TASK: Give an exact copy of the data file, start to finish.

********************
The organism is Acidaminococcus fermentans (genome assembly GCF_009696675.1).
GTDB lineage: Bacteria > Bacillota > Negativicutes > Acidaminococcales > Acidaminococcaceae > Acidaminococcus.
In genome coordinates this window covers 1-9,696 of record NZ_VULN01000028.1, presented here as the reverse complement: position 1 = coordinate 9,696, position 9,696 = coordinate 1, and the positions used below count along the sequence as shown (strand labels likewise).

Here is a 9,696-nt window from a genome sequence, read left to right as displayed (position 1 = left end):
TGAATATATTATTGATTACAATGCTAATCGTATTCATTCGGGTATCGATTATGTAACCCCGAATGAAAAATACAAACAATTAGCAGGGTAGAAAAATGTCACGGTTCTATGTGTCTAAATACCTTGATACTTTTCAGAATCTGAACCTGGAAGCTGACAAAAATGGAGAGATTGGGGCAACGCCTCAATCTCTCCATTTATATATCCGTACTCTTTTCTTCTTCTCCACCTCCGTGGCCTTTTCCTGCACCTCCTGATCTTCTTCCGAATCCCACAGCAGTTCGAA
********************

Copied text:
The organism is Acidaminococcus fermentans (genome assembly GCF_009696675.1).
GTDB lineage: Bacteria > Bacillota > Negativicutes > Acidaminococcales > Acidaminococcaceae > Acidaminococcus.
In genome coordinates this window covers 1-9,696 of record NZ_VULN01000028.1, presented here as the reverse complement: position 1 = coordinate 9,696, position 9,696 = coordinate 1, and the positions used below count along the sequence as shown (strand labels likewise).

Here is a 9,696-nt window from a genome sequence, read left to right as displayed (position 1 = left end):
TGAATATATTATTGATTACAATGCTAATCGTATTCATTCGGGTATCGATTATGTAACCCCGAATGAAAAATACAAACAATTAGCAGGGTAGAAAAATGTCACGGTTCTATGTGTCTAAATACCTTGATACTTTTCAGAATCTGAACCTGGAAGCTGACAAAAATGGAGAGATTGGGGCAACGCCTCAATCTCTCCATTTATATATCCGTACTCTTTTCTTCTTCTCCACCTCCGTGGCCTTTTCCTGCACCTCCTGATCTTCTTCCGAATCCCACAGCAGTTCGAA